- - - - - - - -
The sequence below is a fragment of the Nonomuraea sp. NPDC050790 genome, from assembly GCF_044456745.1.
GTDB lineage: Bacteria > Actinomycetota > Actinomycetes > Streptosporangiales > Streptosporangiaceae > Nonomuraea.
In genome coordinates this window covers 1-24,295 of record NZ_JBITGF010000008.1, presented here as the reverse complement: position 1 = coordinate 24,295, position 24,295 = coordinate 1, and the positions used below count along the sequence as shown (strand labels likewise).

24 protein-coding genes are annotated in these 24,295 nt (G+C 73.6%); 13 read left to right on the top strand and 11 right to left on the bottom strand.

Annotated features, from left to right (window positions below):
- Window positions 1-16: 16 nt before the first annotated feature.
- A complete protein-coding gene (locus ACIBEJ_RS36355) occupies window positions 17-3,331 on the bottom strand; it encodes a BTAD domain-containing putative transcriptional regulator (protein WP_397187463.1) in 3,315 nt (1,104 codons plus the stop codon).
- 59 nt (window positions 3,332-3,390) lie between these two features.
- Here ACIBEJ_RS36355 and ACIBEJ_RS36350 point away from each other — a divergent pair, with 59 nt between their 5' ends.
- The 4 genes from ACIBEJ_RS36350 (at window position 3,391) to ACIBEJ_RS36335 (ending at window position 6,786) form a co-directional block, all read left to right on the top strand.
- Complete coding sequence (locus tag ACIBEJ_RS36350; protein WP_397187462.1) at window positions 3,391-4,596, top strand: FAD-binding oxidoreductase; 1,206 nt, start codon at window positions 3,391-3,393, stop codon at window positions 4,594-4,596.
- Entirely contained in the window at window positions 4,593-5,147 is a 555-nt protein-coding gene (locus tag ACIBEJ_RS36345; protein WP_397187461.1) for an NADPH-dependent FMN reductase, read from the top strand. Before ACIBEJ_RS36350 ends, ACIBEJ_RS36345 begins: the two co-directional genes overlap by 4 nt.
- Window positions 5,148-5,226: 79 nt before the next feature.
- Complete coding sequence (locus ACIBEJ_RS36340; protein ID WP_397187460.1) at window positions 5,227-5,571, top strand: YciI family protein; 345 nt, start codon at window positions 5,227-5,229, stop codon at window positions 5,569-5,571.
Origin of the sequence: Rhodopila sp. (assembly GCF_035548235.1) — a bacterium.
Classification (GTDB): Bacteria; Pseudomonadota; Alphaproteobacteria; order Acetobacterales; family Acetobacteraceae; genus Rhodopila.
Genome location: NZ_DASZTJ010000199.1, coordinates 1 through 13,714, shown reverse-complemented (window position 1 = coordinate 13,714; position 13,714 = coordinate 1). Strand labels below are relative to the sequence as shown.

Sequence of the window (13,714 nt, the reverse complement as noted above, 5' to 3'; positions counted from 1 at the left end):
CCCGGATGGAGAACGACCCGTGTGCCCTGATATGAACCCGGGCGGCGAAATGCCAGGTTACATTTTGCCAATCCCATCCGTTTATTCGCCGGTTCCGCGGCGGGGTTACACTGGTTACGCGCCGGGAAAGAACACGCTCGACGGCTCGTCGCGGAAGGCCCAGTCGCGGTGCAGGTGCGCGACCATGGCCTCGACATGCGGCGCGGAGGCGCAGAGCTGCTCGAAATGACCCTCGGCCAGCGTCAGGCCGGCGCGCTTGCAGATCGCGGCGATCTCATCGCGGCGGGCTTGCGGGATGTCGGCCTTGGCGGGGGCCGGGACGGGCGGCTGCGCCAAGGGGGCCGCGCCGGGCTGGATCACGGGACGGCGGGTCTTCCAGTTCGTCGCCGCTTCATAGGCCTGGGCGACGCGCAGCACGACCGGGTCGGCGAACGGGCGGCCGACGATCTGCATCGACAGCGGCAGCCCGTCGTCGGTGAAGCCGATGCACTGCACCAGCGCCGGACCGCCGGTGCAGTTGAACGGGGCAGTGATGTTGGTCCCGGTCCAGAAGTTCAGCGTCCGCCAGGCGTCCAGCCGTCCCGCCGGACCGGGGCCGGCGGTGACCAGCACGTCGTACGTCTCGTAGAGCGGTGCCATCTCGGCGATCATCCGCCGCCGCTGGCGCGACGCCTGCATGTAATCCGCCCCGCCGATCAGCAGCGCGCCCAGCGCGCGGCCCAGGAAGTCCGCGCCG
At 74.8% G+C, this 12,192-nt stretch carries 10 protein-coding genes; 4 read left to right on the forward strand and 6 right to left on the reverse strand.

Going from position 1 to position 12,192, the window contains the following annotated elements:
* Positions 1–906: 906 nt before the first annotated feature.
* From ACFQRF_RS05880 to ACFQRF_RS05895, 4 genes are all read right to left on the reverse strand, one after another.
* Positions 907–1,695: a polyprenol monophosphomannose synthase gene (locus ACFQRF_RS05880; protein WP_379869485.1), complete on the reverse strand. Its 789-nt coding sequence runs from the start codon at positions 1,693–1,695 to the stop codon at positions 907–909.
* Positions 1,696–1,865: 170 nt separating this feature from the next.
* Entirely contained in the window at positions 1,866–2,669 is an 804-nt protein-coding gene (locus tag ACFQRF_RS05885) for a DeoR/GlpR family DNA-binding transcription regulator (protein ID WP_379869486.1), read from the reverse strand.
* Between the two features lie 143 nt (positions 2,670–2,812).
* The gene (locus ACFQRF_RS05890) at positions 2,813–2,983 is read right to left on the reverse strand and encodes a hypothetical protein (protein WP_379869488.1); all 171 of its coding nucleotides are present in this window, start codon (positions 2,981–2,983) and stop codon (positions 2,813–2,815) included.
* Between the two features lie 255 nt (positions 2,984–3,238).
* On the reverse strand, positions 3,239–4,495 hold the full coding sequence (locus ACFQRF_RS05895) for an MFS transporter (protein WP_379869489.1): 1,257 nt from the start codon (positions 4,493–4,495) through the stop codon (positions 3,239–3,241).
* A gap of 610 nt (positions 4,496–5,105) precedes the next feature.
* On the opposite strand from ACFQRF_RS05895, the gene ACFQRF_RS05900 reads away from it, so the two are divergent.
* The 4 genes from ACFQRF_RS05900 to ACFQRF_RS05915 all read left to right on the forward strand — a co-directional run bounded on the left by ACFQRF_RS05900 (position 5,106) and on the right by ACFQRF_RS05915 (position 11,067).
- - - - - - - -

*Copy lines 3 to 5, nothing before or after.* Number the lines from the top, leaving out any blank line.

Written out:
In genome coordinates this window covers 1-24,295 of record NZ_JBITGF010000008.1, presented here as the reverse complement: position 1 = coordinate 24,295, position 24,295 = coordinate 1, and the positions used below count along the sequence as shown (strand labels likewise).

24 protein-coding genes are annotated in these 24,295 nt (G+C 73.6%); 13 read left to right on the top strand and 11 right to left on the bottom strand.

Annotated features, from left to right (window positions below):